EL-ARISH, Egypt — Islamic State militants ambushed a police convoy in Egypt’s Sinai Peninsula on Monday, killing 18 police and wounding seven others in one of the deadliest attacks this year in the restive region bordering Israel and the Gaza Strip.
Police and military officials said roadside bombs destroyed and set ablaze four armored vehicles and a fifth carrying signal-jamming equipment. The gunmen later opened fire with machine guns and commandeered a police pickup truck.
Among those killed were two police lieutenants. The wounded included a police brigadier general. The officials spoke on condition of anonymity because they were not authorized to brief media.
The Islamic State group claimed responsibility for the attack on its Aamaq news agency.
The attack took place about 19 miles west of el-Arish in northern Sinai, the epicenter of a long-running insurgency now led by an IS affiliate. The Interior Ministry, which oversees the police, issued a statement confirming the incident, but its account provided no details on casualty figures or how many vehicles were destroyed.
It said police traveling in the convoy fired at a car that rushed toward them, causing it to blow up and damage several of the convoy’s vehicles. That was followed by an exchange of gunfire with “terrorist elements” hiding in the desert on both sides of the road.
“That led to the martyrdom and wounding of some of the convoy’s personnel,” it cryptically added.
“Reinforcements were swiftly sent, the site has been sealed off and combing operations are underway,” it said.
Monday’s attack was the deadliest against security forces since July, when IS militants attacked a remote army outpost in the border town of Rafah, killing 23 soldiers. That was the deadliest attack in two years.
Over 100 Christian families fled the Sinai earlier this year, after seven Christians were killed in religiously-motivated attacks.
Before Egypt’s 2011 Arab Spring uprising, some 5,000 Christians lived in northern Sinai, but the number has since dwindled to fewer than 1,000, priests and residents say. Egypt does not keep official statistics on the number of Christians in cities or across the country.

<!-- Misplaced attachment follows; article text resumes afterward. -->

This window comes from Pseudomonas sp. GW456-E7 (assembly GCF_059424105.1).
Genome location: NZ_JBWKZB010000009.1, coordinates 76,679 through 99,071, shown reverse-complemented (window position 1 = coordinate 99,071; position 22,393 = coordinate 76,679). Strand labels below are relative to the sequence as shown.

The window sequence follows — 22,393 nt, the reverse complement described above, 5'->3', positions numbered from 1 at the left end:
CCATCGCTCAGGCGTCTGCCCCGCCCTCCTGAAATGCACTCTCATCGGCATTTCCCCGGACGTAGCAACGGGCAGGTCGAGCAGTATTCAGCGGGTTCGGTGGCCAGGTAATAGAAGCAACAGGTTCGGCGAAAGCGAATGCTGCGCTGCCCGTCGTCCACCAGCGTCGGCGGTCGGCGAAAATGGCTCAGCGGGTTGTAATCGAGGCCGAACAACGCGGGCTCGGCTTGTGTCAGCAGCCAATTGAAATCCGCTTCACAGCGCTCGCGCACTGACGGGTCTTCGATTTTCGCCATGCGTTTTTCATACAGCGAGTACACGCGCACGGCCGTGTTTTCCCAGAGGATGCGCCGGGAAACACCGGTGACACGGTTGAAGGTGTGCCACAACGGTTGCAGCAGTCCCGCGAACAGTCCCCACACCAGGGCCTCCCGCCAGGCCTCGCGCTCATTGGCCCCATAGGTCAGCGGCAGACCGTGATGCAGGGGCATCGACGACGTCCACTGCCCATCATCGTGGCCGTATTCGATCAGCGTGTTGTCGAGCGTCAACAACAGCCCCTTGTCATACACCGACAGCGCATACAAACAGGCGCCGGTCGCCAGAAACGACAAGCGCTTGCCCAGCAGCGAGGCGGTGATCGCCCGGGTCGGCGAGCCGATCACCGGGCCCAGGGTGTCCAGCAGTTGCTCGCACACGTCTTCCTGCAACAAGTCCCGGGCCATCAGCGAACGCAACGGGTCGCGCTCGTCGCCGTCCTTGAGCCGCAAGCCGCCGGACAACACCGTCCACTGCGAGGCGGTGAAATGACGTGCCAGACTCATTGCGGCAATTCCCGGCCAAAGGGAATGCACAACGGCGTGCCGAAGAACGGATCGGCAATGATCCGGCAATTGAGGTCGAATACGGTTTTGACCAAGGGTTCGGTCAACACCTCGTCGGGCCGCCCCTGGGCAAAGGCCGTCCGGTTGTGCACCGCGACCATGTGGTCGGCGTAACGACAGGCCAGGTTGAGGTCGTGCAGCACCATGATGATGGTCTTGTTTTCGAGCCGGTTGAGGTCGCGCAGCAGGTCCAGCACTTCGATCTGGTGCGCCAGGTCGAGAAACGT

In March, the military said militants killed 10 soldiers during an army raid in Sinai’s central region.
Egypt has battled militants in Sinai for years, but the insurgency became far more deadly after the 2013 military ouster of Mohammed Morsi, an elected Islamist president. It has since waged a number of high-profile attacks on the mainland, including areas near Egypt’s porous and desert border with Libya. Egypt maintains that militants attacking its security forces and minority Christians sneak into the country across the border with Libya carrying weapons.
In recent years there has also been a wave of attacks, mainly targeting security forces, blamed on splinter factions of Morsi’s Muslim Brotherhood group.
Monday’s attack came a day after authorities said they had busted a militant cell planning attacks in Cairo. Police said they killed 10 militants in two simultaneous raids on apartments in a densely populated Cairo neighborhood. They said the militants sneaked into the capital from northern Sinai, but did not say whether they were members of the IS group.
In April, Pope Francis visited Egypt in part to show his support for Christians in this Muslim majority Arab nation who have been increasingly targeted by Islamic militants. During the trip, Francis paid tribute to the victims of a December 2016 bombing at Cairo’s St. Peter’s church, located in close proximity to Cairo’s St. Mark’s cathedral, the seat of the Coptic Orthodox Church.
Following the pope’s visit, IS vowed to escalate attacks against Christians, urging Muslims to steer clear of Christian gatherings and Western embassies, saying they are targets for the group’s followers.
Egypt’s Copts, the Middle East’s largest Christian community, have repeatedly complained of discrimination, as well as outright attacks, at the hands of the country’s majority Muslim population. They account for about 10 percent of Egypt’s 93 million people.
Hendawi reported from Cairo. Associated Press writers Samy Magdy and Maamoun Youssef in Cairo contributed to this report. Crux staff contributed to this report.